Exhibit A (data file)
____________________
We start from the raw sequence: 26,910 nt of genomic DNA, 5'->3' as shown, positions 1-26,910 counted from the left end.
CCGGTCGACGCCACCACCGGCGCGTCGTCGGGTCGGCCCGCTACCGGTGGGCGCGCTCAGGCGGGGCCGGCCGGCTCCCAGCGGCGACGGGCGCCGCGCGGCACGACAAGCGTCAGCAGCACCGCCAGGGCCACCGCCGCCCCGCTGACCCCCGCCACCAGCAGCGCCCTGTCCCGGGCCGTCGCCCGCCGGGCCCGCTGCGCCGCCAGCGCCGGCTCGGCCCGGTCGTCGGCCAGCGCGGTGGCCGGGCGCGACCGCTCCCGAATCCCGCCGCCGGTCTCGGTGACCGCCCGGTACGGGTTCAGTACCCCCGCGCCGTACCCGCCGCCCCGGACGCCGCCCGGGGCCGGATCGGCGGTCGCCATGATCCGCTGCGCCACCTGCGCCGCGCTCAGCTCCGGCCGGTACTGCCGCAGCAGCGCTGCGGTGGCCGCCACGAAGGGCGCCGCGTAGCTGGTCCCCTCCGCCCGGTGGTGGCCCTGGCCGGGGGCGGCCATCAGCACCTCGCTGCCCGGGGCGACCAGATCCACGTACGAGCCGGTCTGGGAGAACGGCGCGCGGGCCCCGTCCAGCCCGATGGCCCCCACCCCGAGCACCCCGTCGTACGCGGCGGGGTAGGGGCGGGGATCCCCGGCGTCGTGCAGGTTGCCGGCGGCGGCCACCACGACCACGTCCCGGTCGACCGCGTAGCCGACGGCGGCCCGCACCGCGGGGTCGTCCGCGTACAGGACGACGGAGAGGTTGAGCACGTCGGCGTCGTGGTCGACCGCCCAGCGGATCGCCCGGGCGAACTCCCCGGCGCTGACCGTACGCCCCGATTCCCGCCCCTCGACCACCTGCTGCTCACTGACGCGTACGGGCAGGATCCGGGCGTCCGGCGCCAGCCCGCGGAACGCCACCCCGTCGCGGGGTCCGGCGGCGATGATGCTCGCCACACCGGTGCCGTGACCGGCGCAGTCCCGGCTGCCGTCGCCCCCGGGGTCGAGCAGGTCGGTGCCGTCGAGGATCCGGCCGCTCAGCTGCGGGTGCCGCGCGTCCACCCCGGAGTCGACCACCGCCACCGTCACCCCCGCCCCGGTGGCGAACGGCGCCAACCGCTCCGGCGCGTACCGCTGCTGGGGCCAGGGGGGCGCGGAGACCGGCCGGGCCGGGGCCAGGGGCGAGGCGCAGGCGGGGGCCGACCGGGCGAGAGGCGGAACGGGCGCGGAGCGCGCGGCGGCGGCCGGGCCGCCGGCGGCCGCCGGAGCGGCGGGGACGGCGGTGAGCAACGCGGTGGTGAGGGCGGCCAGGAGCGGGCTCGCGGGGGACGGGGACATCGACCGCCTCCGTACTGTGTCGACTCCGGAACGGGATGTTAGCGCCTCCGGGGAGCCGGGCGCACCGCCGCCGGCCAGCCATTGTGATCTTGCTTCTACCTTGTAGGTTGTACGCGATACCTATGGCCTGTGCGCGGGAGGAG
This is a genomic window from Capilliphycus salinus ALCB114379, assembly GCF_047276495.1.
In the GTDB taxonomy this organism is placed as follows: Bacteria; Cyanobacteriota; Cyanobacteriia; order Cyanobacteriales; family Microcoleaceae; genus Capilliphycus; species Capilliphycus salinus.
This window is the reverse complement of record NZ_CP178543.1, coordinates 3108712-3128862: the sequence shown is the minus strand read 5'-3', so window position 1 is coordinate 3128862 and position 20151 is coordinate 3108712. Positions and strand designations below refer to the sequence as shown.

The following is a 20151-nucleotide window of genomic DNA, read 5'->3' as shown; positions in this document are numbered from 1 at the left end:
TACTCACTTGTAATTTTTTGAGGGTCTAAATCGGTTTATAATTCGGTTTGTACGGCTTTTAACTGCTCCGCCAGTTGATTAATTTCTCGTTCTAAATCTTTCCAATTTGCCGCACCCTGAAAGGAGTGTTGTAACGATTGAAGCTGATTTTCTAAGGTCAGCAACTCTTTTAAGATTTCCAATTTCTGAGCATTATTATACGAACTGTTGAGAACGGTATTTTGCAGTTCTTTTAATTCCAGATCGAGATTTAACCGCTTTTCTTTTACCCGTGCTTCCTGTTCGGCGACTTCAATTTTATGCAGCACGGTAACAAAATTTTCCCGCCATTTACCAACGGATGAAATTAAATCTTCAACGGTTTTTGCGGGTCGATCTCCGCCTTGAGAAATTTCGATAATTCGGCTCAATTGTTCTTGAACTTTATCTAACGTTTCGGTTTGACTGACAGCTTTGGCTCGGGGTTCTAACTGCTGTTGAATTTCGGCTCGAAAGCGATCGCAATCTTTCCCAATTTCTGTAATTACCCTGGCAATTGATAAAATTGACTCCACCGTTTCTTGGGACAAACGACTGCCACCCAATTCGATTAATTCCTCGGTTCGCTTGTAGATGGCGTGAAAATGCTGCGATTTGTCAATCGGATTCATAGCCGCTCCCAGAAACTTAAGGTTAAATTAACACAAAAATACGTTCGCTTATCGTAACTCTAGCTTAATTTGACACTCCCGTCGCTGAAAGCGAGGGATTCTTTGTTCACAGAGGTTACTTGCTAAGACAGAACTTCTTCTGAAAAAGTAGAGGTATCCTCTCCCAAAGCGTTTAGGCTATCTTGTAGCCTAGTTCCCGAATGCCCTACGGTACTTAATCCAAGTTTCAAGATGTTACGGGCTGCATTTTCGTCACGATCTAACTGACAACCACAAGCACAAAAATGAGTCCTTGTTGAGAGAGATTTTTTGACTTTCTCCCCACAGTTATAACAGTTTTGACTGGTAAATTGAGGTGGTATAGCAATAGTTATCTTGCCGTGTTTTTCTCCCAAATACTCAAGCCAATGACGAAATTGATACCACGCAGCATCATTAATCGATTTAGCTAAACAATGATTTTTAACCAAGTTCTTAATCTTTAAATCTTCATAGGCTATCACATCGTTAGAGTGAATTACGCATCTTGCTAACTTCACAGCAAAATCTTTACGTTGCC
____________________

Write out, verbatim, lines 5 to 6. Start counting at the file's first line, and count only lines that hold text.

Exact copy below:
This window is the reverse complement of record NZ_CP178543.1, coordinates 3108712-3128862: the sequence shown is the minus strand read 5'-3', so window position 1 is coordinate 3128862 and position 20151 is coordinate 3108712. Positions and strand designations below refer to the sequence as shown.

The following is a 20151-nucleotide window of genomic DNA, read 5'->3' as shown; positions in this document are numbered from 1 at the left end: